A Local Favorite
Before we moved too far away, Teri wanted to introduce us to one of her favorite characters. The Giant Pacific Octopus is the largest growing, and longest living of its species. It is amazing to watch, with its fluid movements. As it passed to different sections, its color changes to mimic its environment. As it became more active, the crowd grew around us. Everyone discussed its unique abilities, and this quickly became a group learning experience.
Welcome to Sea Turtle Island
The newest exhibit at the Oklahoma Aquarium recreates an offshore area inhabited by tropical fish, reef sharks, and a pair of Loggerhead sea turtles. The huge 56,000 gallon tank is contained behind a large bank of glass walls. These allow visitors to watch the inhabitants swim by alone or in schools. The exhibit can be viewed by multiple areas, with each allowing its own unique experience. The bright colors in this area create a vibrant feel, which reminded us of a visit to the Caribbean Islands.
After watching from below, we moved up a ramp at the end, which brought us above the tank. Here we could watch the action below us, as well as have a birds-eye view of the crowd. There are seating areas up here, so that visitors can rest for a bit, while watching the fish pass by. Another viewing area involves a crawl through tube that leads to an underwater observation bubble. We certainly didn’t want to pass this opportunity up, and waited our turn to crawl in. It’s a little smaller than we would have desired, but not too small to visit. It was a little like snorkeling without getting wet.
Brothers Join The Family
Periodically one of the sea turtles would pass by, much to the delight of everyone around. These grand creatures are so fun to watch, and everyone anticipated this opportunity. The Oklahoma Aquarium has a set of brothers, but the day we visited only one was on display. There are areas built into the display that allow the turtle to be out of view at times. He seemed to be in an exploring mood, which meant that he only appeared periodically. This made his appearances even more special, and certainly helped increase the crowds during those times.
Denizens of the Deep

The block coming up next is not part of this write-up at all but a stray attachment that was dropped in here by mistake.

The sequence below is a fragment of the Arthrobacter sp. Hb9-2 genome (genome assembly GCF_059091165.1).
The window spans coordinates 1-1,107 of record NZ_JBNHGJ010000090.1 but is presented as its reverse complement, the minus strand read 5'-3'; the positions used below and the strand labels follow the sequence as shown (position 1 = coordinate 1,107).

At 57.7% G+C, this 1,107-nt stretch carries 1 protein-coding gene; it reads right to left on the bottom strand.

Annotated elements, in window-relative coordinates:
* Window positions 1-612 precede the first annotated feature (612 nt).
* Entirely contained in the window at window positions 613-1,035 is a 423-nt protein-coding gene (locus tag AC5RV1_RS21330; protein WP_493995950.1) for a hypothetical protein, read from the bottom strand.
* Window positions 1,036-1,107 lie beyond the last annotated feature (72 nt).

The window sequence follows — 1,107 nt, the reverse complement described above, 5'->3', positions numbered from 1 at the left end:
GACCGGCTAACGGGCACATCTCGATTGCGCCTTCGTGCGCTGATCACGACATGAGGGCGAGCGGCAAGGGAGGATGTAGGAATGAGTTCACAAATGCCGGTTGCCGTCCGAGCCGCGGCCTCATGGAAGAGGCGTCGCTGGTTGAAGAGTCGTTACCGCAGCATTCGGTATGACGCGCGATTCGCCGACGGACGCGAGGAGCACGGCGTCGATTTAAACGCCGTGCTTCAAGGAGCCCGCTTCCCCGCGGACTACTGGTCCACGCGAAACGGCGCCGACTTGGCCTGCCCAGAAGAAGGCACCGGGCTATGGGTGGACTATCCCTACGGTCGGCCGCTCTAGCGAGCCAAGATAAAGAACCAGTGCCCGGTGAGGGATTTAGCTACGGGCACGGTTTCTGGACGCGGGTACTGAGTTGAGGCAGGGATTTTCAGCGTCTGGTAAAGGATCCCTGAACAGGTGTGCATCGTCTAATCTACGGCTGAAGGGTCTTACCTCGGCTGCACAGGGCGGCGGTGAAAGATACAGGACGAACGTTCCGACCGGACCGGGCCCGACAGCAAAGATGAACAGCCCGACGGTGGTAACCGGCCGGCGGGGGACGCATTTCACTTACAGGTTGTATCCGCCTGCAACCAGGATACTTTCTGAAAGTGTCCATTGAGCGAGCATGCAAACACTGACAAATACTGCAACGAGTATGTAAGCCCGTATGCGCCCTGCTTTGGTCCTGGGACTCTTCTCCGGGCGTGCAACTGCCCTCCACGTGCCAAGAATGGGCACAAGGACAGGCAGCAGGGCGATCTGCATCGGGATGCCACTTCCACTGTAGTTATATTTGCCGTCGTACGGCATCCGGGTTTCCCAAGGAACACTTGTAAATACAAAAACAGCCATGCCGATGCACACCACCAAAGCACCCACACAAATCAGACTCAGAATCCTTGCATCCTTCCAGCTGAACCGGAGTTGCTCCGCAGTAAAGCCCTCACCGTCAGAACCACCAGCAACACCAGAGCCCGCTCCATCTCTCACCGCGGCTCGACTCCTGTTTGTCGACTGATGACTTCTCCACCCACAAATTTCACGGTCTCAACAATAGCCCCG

After our exploration of the bright reef area, our next adventure would plunge us into the dark world of the shark. The Oklahoma Aquarium is home to one of the largest collections of Bull Sharks. These can be viewed from two locations, but we mostly wanted to be in the underwater section. To get there you pass through a corridor that highlights some interesting facts about these mysterious creatures.
The end of the corridor deposited us in a large underwater viewing area. All around us Bull Sharks cruised slowly through the water. The exhibit is designed so that these creatures are sometimes shrouded in darkness. Suddenly they will appear and slowly pass overhead. We have had the pleasure of visiting quite a few aquariums, and this display really stands out. By limiting the area to only this species, it made them seem even more mysterious. This was certainly one of the best focused exhibits we can remember.
More To Come
Our tour had taken us to every active exhibit in the Oklahoma Aquarium, but Teri had one more surprise for us. We passed through a door, and found ourselves in an area that is under renovation. Teri explained that this will be home to the next big exhibit, the South Pacific Reef. Many of the static pieces are already designed, and construction has begun. They are hoping to open it in 2018, and we will certainly have to find a way to add another visit to our schedule in the future. Our time to move on had come, and we bid our farewells to the staff. Everyone had been so welcoming and friendly. It certainly added a special touch to a great visit. Be sure to add the Oklahoma Aquarium to your Tulsa itinerary.